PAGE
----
Hybrid Maple Burl and Resin Pen

Comparing Ink Pens

You may wonder: What’s the difference between a ballpoint, a rollerball and a fountain pen? What are the advantages or disadvantages of each? In this article I’ll compare the different ink pens and help clear it all up for you.

Ballpoint Pens

These are the pens you’re most familiar with and have used a thousand times. What you might not know is that the ink in a ballpoint pen is oil-based ink. The single greatest advantage is that it doesn’t dry out. You can find an old ballpoint bank pen under the seat of your car and chances are it’ll resume writing after a couple of scribbles. The other advantage is that the ink lasts a long time. You could fill a whole journal with a single pen.

The disadvantages are that it skips occasionally and that the tip can get gloppy. They make better quality oil-based inks than what comes in your basic Bic pen. I use the Schmidt EasyFlow 9000 in my ballpoint pens, and they write pretty darn nice.

Rollerball Pens

Rollerball pens use a water-based ink. Actually it’s often water and denatured alcohol based, and the alcohol helps the ink to dry quicker once it hits the paper. Rollerball pens write crisp bold lines that don’t skip. The thinner ink flows out easily with very little pressure on the page, which reduces hand fatigue.

The largest disadvantage of a rollerball is that the ink does evaporate and so the pen needs to be kept capped when not in use. A small price to pay for such a lovely writing piece. A secondary disadvantage is that the ink takes a moment to dry on the page, and so left-handed people may find the ink smears if they write too quickly.

Fountain Pens

The elegant and sophisticated fountain pen is the pinnacle of writing pieces. They’ve only been around since the 1800s, but feel very old fashioned to today’s iPhone generation. A fountain pen uses the same water-based ink that Rollerballs use, but is delivered to the paper through a slit in the pen’s nib. The pen needs to be held with the nib flat and the ink comes out with a very light touch. The amount of pressure applied, and the direction of the line effects the weight of the line on the paper. With no ball rolling on the paper’s surface, the fountain pen user has a tactile connection to the texture of the paper being written on (there is even paper manufactured specifically for fountain pen users).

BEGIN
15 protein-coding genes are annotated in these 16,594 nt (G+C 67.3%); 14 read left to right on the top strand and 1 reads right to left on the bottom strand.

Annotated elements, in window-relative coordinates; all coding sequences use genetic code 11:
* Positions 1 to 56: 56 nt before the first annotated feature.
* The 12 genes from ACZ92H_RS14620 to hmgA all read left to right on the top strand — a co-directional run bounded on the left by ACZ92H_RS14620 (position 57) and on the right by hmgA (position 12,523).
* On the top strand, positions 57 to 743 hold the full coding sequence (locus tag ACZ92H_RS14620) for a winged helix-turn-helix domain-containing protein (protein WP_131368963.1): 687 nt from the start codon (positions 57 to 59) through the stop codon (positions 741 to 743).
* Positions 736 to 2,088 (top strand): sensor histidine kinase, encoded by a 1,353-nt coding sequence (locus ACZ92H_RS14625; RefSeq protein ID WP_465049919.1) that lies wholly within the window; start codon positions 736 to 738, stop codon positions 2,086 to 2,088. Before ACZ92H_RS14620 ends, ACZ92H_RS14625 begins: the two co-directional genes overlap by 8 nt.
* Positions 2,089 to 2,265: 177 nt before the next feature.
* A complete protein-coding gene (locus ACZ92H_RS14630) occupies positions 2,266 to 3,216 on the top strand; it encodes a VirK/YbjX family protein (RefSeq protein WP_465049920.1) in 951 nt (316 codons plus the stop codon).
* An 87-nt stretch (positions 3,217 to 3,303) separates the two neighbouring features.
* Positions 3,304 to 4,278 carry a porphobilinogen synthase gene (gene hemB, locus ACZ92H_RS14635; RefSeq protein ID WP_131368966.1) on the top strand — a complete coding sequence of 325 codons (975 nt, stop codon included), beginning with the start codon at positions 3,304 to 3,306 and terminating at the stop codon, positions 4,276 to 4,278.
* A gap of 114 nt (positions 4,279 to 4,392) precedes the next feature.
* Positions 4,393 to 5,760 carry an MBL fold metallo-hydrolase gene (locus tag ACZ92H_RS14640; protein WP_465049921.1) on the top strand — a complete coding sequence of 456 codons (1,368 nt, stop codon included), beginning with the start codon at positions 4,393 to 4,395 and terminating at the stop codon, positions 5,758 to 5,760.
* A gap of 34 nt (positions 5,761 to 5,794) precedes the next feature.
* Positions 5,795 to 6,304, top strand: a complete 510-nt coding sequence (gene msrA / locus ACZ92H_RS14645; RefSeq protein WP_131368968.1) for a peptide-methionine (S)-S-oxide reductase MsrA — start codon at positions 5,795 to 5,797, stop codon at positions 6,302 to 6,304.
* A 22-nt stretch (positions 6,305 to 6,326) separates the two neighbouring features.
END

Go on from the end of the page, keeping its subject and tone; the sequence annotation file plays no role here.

You can buy fountain pen ink cartridges where the ink is contained in a tube that is punctured when pressed into the back of the nib. But a huge advantage of the fountain pen is the ability to use bottled fountain pen ink. There are thousands of colors available commercially and the quality of bottled inks are much higher than cartridges or refills.

As with Rollerballs, the pen has to be kept capped when not in use, and the ink takes a moment to dry on the page. With a nibbed pen, there is also some light cleaning and maintenance that the pen’s owner needs to do periodically (usually just unscrewing the nib and soaking it in warm water overnight), but a carefully used fountain pen should last for years and years.